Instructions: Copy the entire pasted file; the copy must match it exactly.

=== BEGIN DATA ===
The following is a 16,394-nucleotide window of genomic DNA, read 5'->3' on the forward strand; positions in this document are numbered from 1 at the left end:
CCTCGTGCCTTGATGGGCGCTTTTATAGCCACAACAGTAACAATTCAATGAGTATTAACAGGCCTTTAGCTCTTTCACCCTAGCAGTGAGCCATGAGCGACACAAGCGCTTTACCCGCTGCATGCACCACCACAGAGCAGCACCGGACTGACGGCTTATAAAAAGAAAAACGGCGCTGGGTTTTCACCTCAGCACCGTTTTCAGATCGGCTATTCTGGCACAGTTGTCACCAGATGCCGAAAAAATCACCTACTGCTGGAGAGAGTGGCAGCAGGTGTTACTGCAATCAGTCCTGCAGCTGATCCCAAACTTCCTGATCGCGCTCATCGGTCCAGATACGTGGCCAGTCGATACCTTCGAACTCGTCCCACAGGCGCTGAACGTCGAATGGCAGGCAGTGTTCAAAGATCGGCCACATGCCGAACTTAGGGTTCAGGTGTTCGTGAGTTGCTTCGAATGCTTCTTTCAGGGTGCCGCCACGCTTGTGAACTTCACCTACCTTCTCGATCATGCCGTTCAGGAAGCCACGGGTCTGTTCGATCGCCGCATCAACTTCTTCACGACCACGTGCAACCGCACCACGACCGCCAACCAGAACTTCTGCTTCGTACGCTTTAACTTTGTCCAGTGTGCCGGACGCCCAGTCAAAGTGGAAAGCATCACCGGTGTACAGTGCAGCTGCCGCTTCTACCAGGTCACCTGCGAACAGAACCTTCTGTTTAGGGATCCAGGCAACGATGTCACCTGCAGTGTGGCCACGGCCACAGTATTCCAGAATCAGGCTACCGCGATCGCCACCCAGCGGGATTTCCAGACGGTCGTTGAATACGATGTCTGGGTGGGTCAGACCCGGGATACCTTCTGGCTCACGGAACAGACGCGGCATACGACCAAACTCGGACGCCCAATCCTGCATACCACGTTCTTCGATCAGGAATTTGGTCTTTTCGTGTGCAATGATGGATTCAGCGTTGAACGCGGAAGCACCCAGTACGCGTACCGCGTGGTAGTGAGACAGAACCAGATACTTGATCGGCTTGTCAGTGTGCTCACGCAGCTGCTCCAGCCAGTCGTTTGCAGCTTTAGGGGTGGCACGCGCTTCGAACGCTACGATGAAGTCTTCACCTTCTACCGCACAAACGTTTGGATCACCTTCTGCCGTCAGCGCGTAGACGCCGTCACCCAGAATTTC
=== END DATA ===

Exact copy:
The following is a 16,394-nucleotide window of genomic DNA, read 5'->3' on the forward strand; positions in this document are numbered from 1 at the left end:
CCTCGTGCCTTGATGGGCGCTTTTATAGCCACAACAGTAACAATTCAATGAGTATTAACAGGCCTTTAGCTCTTTCACCCTAGCAGTGAGCCATGAGCGACACAAGCGCTTTACCCGCTGCATGCACCACCACAGAGCAGCACCGGACTGACGGCTTATAAAAAGAAAAACGGCGCTGGGTTTTCACCTCAGCACCGTTTTCAGATCGGCTATTCTGGCACAGTTGTCACCAGATGCCGAAAAAATCACCTACTGCTGGAGAGAGTGGCAGCAGGTGTTACTGCAATCAGTCCTGCAGCTGATCCCAAACTTCCTGATCGCGCTCATCGGTCCAGATACGTGGCCAGTCGATACCTTCGAACTCGTCCCACAGGCGCTGAACGTCGAATGGCAGGCAGTGTTCAAAGATCGGCCACATGCCGAACTTAGGGTTCAGGTGTTCGTGAGTTGCTTCGAATGCTTCTTTCAGGGTGCCGCCACGCTTGTGAACTTCACCTACCTTCTCGATCATGCCGTTCAGGAAGCCACGGGTCTGTTCGATCGCCGCATCAACTTCTTCACGACCACGTGCAACCGCACCACGACCGCCAACCAGAACTTCTGCTTCGTACGCTTTAACTTTGTCCAGTGTGCCGGACGCCCAGTCAAAGTGGAAAGCATCACCGGTGTACAGTGCAGCTGCCGCTTCTACCAGGTCACCTGCGAACAGAACCTTCTGTTTAGGGATCCAGGCAACGATGTCACCTGCAGTGTGGCCACGGCCACAGTATTCCAGAATCAGGCTACCGCGATCGCCACCCAGCGGGATTTCCAGACGGTCGTTGAATACGATGTCTGGGTGGGTCAGACCCGGGATACCTTCTGGCTCACGGAACAGACGCGGCATACGACCAAACTCGGACGCCCAATCCTGCATACCACGTTCTTCGATCAGGAATTTGGTCTTTTCGTGTGCAATGATGGATTCAGCGTTGAACGCGGAAGCACCCAGTACGCGTACCGCGTGGTAGTGAGACAGAACCAGATACTTGATCGGCTTGTCAGTGTGCTCACGCAGCTGCTCCAGCCAGTCGTTTGCAGCTTTAGGGGTGGCACGCGCTTCGAACGCTACGATGAAGTCTTCACCTTCTACCGCACAAACGTTTGGATCACCTTCTGCCGTCAGCGCGTAGACGCCGTCACCCAGAATTTC